11 Jul 2014

    Yesterday our Into the Red? report revealed worrying signs about the future funding of the NHS in England. This was echoed in the results of our first survey of leading figures from the field of health and social care, with around half of respondents saying they felt it was unlikely that the NHS would be free at the point of use in ten years’ time.

    But the NHS is only half the picture....

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  9. Financial Crystal Ball Gazing

    10 Jul 2014

    Our report, Into the red? The State of the NHS’ finances, sets out the facts on NHS expenditure between 2010 and 2014. It is clear on figures for 2013/14 from Monitor and The NHS Trust Development Authority, that, subject to audit, NHS providers will post a small overall deficit of £100 million. Equivalent figures from NHS England show that the commissioning side will produce a small surplus. The overall result for the entire NHS is likely to be happiness in Mr Micawber’s terms....

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  10. We won! The World Cup of health care systems

    27 Jun 2014
    Comments: 3

    According to the Commonwealth Fund’s latest report “Mirror, Mirror on the Wall: How the Performance of the US Health Care System Compares Internationally” which compares 11 industrialised countries, the UK has won the ‘World Cup’ of health care systems.

    It was a close thing with Switzerland and Sweden – but we managed. Sadly, the United States lost. After the events in Brazil, we should really be celebrating the success of our NHS. Especially, as we spend so little on the ‘NHS team’ compared to the US. But if it only was that simple, we...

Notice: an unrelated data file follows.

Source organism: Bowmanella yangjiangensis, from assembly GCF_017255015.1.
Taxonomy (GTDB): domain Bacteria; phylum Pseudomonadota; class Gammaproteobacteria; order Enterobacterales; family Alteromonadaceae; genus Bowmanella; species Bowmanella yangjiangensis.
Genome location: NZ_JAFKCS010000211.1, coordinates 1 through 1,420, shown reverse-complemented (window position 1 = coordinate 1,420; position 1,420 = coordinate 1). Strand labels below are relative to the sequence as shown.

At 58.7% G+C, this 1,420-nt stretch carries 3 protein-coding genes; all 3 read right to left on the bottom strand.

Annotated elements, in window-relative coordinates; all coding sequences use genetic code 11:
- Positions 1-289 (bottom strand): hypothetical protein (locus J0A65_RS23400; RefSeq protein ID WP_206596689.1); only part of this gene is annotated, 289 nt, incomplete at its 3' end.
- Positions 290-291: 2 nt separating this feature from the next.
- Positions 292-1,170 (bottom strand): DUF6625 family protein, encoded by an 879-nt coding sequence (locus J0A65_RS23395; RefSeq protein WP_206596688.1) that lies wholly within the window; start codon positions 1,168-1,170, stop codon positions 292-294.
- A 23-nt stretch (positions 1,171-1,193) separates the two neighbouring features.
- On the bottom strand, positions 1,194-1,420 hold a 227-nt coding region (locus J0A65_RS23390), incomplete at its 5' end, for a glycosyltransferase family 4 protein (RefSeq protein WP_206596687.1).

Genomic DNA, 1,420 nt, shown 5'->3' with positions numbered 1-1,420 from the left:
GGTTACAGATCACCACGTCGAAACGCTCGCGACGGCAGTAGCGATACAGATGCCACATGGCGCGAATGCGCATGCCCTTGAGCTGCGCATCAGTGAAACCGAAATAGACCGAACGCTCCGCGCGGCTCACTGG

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  11. The benefits to patients? Shining a light on the NHS merger regime

    (Guest blogger)
    24 Jun 2014

    Last week was a landmark: a new competition authority (the Competition and Markets Authority (CMA) – itself the consequence of a merger) approved the first full merger of two NHS acute trusts. Their decision will allow the merger between Frimley Park Hospital NHS Foundation Trust and Heatherwood and Wexham Park Hospitals NHS Foundation Trust to proceed.

    The competition authorities are quick to point out that this is the third NHS merger they have approved since the passage...

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  12. Making hospitals fit for the frail older people who actually use them

    (Guest blogger)
    19 Jun 2014

    On June 9, I finished my ward round of 24 inpatients – median age 80-plus, legged it to the station and got into London just in time to set up my workshop on models of care for frail older people at the Nuffield Trust Future Hospitals conference.

    At the event, I presented some challenging ‘home truths’ alongside an animation and some practical solutions.

    The “home truths”

    Sometimes, people who feel they are challenging orthodoxies end up becoming the...

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  13. The £billion question: funding the Welsh NHS for the future

    17 Jun 2014
    Comments: 2

    If the next two years look tough for NHS Wales finances, the long-term could be dire – and not just for the health service.

    The NHS in Wales has become a catspaw in Westminster knock-about, but the Nuffield Trust study: A decade of austerity for Wales? reveals a much deeper question about the long-term financial sustainability of the NHS, echoing the debate which is already gathering pace in England.

    Unless resolved, the choice between funding health pressures and funding all other public services in...

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  14. The future of the hospital: some useful lessons

    13 Jun 2014
    Comments: 4

    NHS England Chief Executive Simon Stevens issued his challenge to rethink the role of the hospital in more imaginative ways after this week’s Nuffield Trust’s conference on the future of the hospital was already in the diary.